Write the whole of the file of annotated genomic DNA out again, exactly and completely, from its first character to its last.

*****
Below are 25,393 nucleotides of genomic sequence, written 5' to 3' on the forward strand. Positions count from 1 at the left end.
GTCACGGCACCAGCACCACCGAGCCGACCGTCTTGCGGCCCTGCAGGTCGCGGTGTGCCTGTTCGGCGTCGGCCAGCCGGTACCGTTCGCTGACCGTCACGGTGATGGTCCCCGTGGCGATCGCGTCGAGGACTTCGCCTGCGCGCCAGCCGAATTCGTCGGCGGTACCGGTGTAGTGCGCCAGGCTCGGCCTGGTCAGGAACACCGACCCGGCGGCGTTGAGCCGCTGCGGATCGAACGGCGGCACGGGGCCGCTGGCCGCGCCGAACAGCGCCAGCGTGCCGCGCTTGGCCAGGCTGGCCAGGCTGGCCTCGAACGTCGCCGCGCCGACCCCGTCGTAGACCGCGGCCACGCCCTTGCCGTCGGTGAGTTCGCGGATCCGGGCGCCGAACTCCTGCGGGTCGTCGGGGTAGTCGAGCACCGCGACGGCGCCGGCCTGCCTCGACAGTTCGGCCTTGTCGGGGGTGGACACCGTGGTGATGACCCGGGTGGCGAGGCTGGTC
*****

Below are 25,393 nucleotides of genomic sequence, written 5' to 3' on the forward strand. Positions count from 1 at the left end.
GTCACGGCACCAGCACCACCGAGCCGACCGTCTTGCGGCCCTGCAGGTCGCGGTGTGCCTGTTCGGCGTCGGCCAGCCGGTACCGTTCGCTGACCGTCACGGTGATGGTCCCCGTGGCGATCGCGTCGAGGACTTCGCCTGCGCGCCAGCCGAATTCGTCGGCGGTACCGGTGTAGTGCGCCAGGCTCGGCCTGGTCAGGAACACCGACCCGGCGGCGTTGAGCCGCTGCGGATCGAACGGCGGCACGGGGCCGCTGGCCGCGCCGAACAGCGCCAGCGTGCCGCGCTTGGCCAGGCTGGCCAGGCTGGCCTCGAACGTCGCCGCGCCGACCCCGTCGTAGACCGCGGCCACGCCCTTGCCGTCGGTGAGTTCGCGGATCCGGGCGCCGAACTCCTGCGGGTCGTCGGGGTAGTCGAGCACCGCGACGGCGCCGGCCTGCCTCGACAGTTCGGCCTTGTCGGGGGTGGACACCGTGGTGATGACCCGGGTGGCGAGGCTGGTC